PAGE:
Jeremy answers: Libyan govt weak and spectacularly ineffective at persuading people to give up weapons. Militias even do jobs for govt.

John Brooks sends an email: Do you think that Nato's recent adventure in Libya has opened the door to Islamic extremists?

Jeremy responds: If you mean Jihadists they have more freedom to operate now in Libya than under Gaddafi. But there aren't very many of them.

@Daviddixey asks: Israel/Iran - war or no war? Your opinion?

Jeremy replies: Possible, unless there's a deal with Iran about enrichment. Israel would prefer US to attack, but take their solo threats seriously.

K Jamal emails: Libya under Gaddafi did not have so many weapons. Who supplied the rebels with all the arms?

Jeremy replies: Gaddafi bought huge amounts of weaponry, which rebels captured. They also had weapons from abroad, esp from Qatar.

Question from @HenryPryor: You've been a war correspondent in Mid East & EU for decades. Don't you sometimes yearn for a go on CountryFile?

Jeremy answers: Couldn't do Country File as don't own wellies and prefer cities! Years on the road do make me fed up with travel sometimes.

@EfiHenshaw tweets: What do you consider a must-do when travelling in the Middle East?

Jeremy replies: As a journalist, [to] tell the story I find, not always the one I expected. As a human being I like to enjoy Mideast food and sun.

Callistus Cally Bunke Nwabuikwu posts on the BBC News Facebook page: What effect will a prongled Syrian civil war have on Lebanon?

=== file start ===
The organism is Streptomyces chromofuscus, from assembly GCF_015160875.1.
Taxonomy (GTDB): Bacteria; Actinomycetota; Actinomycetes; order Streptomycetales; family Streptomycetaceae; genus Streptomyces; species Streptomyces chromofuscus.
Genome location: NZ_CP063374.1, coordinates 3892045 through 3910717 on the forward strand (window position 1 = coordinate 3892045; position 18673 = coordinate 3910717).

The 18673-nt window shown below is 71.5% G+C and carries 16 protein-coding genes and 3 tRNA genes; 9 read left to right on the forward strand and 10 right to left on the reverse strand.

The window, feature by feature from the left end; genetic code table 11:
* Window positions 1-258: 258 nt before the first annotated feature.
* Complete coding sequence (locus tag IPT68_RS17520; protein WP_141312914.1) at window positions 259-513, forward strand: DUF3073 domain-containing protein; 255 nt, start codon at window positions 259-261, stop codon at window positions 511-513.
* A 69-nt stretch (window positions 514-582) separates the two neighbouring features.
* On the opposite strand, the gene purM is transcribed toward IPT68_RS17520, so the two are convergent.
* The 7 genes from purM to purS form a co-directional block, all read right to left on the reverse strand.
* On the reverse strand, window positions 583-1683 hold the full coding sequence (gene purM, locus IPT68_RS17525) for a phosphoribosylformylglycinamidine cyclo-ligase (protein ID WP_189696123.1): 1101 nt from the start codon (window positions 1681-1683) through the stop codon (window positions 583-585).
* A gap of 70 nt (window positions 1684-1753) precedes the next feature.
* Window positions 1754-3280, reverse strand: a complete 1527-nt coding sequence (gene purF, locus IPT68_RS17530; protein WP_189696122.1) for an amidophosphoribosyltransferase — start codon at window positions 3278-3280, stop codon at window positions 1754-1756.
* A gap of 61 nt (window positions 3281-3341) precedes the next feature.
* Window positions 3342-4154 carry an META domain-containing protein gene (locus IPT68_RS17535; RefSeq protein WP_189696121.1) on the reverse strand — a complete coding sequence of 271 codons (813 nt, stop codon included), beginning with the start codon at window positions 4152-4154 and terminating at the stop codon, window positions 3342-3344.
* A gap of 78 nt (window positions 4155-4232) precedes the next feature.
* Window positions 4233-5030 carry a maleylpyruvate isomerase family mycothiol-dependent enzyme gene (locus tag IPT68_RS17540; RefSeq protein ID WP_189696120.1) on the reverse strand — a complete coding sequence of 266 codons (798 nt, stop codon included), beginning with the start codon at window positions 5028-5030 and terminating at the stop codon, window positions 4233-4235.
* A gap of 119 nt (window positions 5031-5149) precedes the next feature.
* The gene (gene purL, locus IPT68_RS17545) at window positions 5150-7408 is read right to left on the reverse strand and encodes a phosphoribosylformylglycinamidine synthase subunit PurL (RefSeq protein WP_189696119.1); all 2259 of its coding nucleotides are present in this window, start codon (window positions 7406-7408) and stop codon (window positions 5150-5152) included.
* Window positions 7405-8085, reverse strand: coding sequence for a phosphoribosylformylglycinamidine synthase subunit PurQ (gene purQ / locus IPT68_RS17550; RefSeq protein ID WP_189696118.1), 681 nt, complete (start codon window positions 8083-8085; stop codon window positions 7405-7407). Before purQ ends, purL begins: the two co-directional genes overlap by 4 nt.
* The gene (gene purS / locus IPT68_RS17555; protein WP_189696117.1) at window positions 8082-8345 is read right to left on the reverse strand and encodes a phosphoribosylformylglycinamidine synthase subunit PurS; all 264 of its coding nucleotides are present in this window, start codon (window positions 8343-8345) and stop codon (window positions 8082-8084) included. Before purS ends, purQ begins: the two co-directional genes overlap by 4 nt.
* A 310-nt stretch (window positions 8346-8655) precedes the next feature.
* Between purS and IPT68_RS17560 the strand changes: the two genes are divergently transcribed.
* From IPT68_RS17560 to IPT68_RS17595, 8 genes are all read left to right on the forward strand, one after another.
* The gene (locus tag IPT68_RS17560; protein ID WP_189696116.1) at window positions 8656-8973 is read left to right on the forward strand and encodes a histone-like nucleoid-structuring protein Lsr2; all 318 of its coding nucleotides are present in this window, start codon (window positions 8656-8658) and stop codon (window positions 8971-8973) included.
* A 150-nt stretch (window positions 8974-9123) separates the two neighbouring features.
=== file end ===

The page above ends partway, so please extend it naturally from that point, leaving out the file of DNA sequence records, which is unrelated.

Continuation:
Jeremy responds: Prob disastrous. Lebanese hope to stop violence spreading. But many connections with Syria and same sectarian faultlines so it will be hard.

Question from @drjameschums: Has youth unemployment & poor education contributed to the willingness of younger people to join protests?

Jeremy replies: Unemployment and poor education have produced a generation of young men especially who are full of anger and ready to protest.

@mrjoekidd asks: How has your job changed with advances in technology?

Jeremy answers: The mechanics of filing stories and broadcasting have changed hugely and made 24/7 news cycle possible. Fundamentals of journalism don't change.

Question from @TimMurray16: Why is the BBC TV news so quiet on Bahrain protests and court cases?

Jeremy answers: Bahrain is an important story, we reported it well, should have done so more often. Other big stories ate airtime. No conspiracy.

Question from @MikeTonge: Have you ever been put under pressure to report events in a different way to which you have found them?

Jeremy answers: Never have been asked to report stories any way other than how it seems to me. BBC tradition of trusting its own people.

Charlotte Lait emails: I'm a young journalist, wld like to set myself up in the Middle East. What advice would you give me?

Jeremy replies: Find an under-reported place, go as a stringer and hope for a story. Or work your way up in a big news organisation. Also be persistent with potential employers without being a pain, & hone skills so when you get a break you don't screw it up.

@conspiricymick asks: How much do they censor you? Truth please.

Jeremy answers: I have never been censored by the BBC. Wouldn't accept it. I was censored in Saddam Hussein's Iraq.

Question from @kodzos: Any thoughts as to why Arab Spring led to regimes falling in Libya, Egypt & Tunisia but not Morocco and Jordan?

Jeremy tweets: Republics were more vulnerable than monarchies. Rulers who'd seized power had less legitimacy. Kings could sack their govts. Doesn't mean kingdoms are invulnerable. Morocco there have been some clever reforms, prob not enough yet in Jordan. No Arab state is immune from demands for change. Assad thought he was and said so. Difference is how they deal with them.

Tweet from @Mardyoldgit: Was there ever a time when you didn't think you'd make it back to the UK alive?